<p>So I know that they don't count out of state honors courses as honors but in the application, should I say that my honors classes are non-honors? it seems kinda unfair to me but whatever..</p>
<p>Here is the UC honors guidelines
University</a> of California - a-g Guide
All school designated honors is not honors. AP/IB courses are honors.
We are in state, and our school has a lot of honors classes that are not considered UC honors, so not weighted. Having said that, your transcript will still show you have challenged yourself and taken the most rigor classes available at high school.</p>
<p>that's good I guess. If i weigh my GPA without counting the honors I get a 4.17 but with the honors its a 4.5.. do you think i still have a chance of getting in berkeley? (i have a 30 act, 34 math, 760 physics subject test and 780 chem subject test, and a bunch of extracurriculars) im gonna apply anyway so i dont want a "wait and see" response :p i just wanna know what to expect</p>
<p>Will your parents pay $50K/year for you to attend UCB?</p>
<p>haha dont worry about it quite yet</p>
<p>It's a valid question right now. What's the point of spending time and money applying if in the end you won't be able to afford it? The UCs are looking for full pay OOS students to help their bottom line, they aren't giving any money to non-CA residents.</p>
<p>i understand your concern and its one of my options no matter how many other, better options i have.. but i just wanna know what my chances of acceptance are..</p>
<p>So you've got/are willing to spend the money, that's all Erin's Dad was asking.</p>
<p>Wow! I thought 4.4 was the highest uc capped GPA you could get! Maybe it's 4.5.
Anyway, good job!
I think the admit rate with a 4.4 was 50 percent to Cal and UCLA last year.
Also check out statfinder</p>
<p>"haha dont worry about it quite yet"</p>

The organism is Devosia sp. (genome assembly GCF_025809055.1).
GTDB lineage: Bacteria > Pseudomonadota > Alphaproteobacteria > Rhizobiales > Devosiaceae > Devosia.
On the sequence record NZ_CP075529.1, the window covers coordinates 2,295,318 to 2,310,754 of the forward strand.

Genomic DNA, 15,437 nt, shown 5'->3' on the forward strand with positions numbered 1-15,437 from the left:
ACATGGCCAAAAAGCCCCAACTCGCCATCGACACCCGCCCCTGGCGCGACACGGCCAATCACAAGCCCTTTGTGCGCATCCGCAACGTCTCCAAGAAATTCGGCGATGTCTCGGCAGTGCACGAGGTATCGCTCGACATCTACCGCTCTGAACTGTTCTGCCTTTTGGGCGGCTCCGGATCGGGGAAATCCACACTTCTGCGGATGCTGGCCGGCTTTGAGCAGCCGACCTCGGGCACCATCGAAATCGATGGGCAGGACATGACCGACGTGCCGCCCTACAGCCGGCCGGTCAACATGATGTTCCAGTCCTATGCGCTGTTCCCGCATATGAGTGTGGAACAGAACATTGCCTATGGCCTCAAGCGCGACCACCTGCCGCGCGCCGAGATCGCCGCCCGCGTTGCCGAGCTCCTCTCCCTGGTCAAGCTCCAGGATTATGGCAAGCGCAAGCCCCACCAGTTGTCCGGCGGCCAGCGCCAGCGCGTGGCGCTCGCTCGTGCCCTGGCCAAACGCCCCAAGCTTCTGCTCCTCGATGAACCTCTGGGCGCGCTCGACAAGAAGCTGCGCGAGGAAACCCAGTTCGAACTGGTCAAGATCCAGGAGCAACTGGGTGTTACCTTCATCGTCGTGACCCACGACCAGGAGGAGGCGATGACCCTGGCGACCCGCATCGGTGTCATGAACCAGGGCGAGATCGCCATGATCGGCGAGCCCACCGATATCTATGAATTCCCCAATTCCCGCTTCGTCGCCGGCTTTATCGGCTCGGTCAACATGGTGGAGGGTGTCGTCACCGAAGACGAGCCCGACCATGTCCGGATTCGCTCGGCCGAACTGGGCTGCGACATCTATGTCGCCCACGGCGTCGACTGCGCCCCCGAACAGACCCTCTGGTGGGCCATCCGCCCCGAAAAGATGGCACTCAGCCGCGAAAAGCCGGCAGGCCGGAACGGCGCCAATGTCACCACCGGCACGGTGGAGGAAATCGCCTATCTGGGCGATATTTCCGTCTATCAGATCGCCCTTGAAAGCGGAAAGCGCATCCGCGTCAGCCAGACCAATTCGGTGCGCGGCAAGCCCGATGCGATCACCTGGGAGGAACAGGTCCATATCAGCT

<p>What are you talking about,? We have a budget crisis NOW! (smile)</p>
<p>i know the financial implications of a decision and i talked to my parents and all and they wouldnt be residents of another state by the time im in my second year (they're in a different country) so i just wanna see my chances of getting accepted.. put me back to earth</p>
<p>Glad to help. BTW, getting in state ridency is tough. For example, your parents residency doesn't affect yours if you are over 18. You pretty much have to have attended a California HS for a year, and graduated.</p>
<p>thanks so much for these links btw.. im just too stupid/lazy to look for them myself.. thanks again :)</p>
<p>these seems to be really hard.. honestly i dont think im going there anyway.. im in virginia so UVA seems like an extremely good choice for me right now.. hopefully i'll get in.. thanks for the help everyone!</p>
<p>Good choice. Wish MY kids could have gone!</p>
<p>Won't financial aid kick in for OOS students provided income qualifies? Or perhaps other scholarships? If someone is set on berkeley/ucla , I think they should still apply and then make a choice based on how their finances look. </p>
<p>Even if OP applies to private colleges, that still is 50K without financial aid. Yes, the thing is not to be set on some college and realise that finances will continue to be a factor.</p>
<p>Financial aid for OOS publics, at least in California, seems to be pretty unusual unless you qualify for the $5k or so pell grant, which you can get anywhere. Financial aid from privates seems not nearly as unusual.</p>
<p>@fall2016, the max aid an OOS student will get at UCB or UCLA is $11K as a freshman and 1/2 of that is loans.</p>
Won't financial aid kick in for OOS students provided income qualifies? Or perhaps other scholarships? If someone is set on berkeley/ucla , I think they should still apply and then make a choice based on how their finances look.
<p>FA will not kick in for qualifying OOS students at public universities anywhere but UVA and UNC-CH, these are the only two publics that treat IS & OOS students similarly for FA. People should not expect FA from OOS publics because they don't pay taxes to support those schools. </p>
Even if OP applies to private colleges, that still is 50K without financial aid. Yes, the thing is not to be set on some college and realise that finances will continue to be a factor.
<p>At least with a private you may have the chance for FA depending on their policies and your finances, but at the UCs, there is no possibility beyond the small amounts the above members have cited. That's why we have been asking the OP if they are willing/able to be full pay if accepted, because if the answer is no, there is no reason to apply.</p>